I learned something new from Parry’s article.
I have always heard it read at Xmas time from translations that have it “that will be for all people.” That sounds pretty universal. But with the correct translation which includes the article, it seems that it refers to the Jewish people, and that the good news of great joy was limited to them.
I wanted to check out the verse in extant Greek manuscripts dated from before A.D. 300, to see whether or not the article was there, but unfortunately that verse did not survive in any of them.
It was indeed about Israel’s redemption! To follow Tom Wright’s thought… what God was to do for the world at large He was doing first for and in Israel — this then follows Paul’s… “to the Jew FIRST and THEN the Greek”. It has been the evangelical praxis to read ourselves into every-nook-and-cranny of scripture, much to the deficit of a proper application of certain things.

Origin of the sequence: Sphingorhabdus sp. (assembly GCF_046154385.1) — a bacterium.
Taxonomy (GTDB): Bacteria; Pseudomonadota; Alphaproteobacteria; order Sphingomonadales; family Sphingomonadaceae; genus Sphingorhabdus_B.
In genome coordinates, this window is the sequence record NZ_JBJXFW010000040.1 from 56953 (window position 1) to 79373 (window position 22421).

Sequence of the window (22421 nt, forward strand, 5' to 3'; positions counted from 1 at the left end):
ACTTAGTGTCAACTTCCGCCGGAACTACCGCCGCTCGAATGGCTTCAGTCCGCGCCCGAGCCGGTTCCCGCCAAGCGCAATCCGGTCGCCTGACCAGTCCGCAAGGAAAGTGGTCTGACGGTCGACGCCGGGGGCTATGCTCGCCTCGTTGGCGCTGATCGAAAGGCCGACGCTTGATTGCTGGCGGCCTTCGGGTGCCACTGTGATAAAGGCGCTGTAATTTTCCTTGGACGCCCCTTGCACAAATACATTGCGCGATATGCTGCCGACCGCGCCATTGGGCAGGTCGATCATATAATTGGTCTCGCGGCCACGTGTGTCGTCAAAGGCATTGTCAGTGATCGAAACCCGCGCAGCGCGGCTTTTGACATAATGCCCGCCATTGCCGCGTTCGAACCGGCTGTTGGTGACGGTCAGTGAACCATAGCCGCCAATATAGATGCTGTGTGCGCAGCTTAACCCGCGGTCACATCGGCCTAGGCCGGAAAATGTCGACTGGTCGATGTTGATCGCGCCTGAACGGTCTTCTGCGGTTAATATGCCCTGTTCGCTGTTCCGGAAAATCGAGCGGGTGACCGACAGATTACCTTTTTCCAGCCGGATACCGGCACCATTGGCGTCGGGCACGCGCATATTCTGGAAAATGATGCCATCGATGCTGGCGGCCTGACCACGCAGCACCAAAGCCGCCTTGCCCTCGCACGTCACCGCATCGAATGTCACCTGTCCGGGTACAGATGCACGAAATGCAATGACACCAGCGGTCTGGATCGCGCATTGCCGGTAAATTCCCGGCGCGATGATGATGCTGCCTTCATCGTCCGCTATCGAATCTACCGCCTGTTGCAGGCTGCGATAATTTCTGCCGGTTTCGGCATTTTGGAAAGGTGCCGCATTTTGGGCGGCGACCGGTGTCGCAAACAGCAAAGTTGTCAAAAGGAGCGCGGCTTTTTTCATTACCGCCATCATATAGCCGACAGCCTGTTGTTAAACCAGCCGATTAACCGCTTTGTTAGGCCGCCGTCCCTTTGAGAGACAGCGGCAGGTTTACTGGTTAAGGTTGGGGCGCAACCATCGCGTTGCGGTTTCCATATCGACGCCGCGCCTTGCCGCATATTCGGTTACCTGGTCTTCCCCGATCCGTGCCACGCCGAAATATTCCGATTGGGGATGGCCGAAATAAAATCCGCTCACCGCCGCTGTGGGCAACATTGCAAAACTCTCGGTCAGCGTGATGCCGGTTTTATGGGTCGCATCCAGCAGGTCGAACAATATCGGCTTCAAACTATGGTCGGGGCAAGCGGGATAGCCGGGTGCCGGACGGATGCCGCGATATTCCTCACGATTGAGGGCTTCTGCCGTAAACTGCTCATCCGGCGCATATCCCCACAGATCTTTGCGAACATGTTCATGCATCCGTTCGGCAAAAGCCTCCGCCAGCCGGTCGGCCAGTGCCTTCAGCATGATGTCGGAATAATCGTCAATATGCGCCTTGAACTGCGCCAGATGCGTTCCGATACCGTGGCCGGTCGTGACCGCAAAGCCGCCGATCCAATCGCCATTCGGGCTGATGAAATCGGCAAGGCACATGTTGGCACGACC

It is my understanding that a good deal of “the world” language of the gospels in actuality speaks to and of ‘the world of Israel’ i.e., Israel of the old covenant, e.g., Jn 1:29; 3:16-17. That is to say… Israel is the primary focus. This does not preclude the secondary world of man beyond, BUT puts the emphasis squarely on Israel who were always meant to be God’s emissaries to the wider world of man. As I have advocated elsewhere… Israel’s redemption wrought humanity’s reconciliation.
Yes, it’s interesting how adding or dropping a single small word can have significant effects on the meaning!
Indeed, it’s easy to assume it’s speaking directly about us.
I hadn’t considered that before… (next part below addresses the link between Israel’s & humanity’s reconciliation )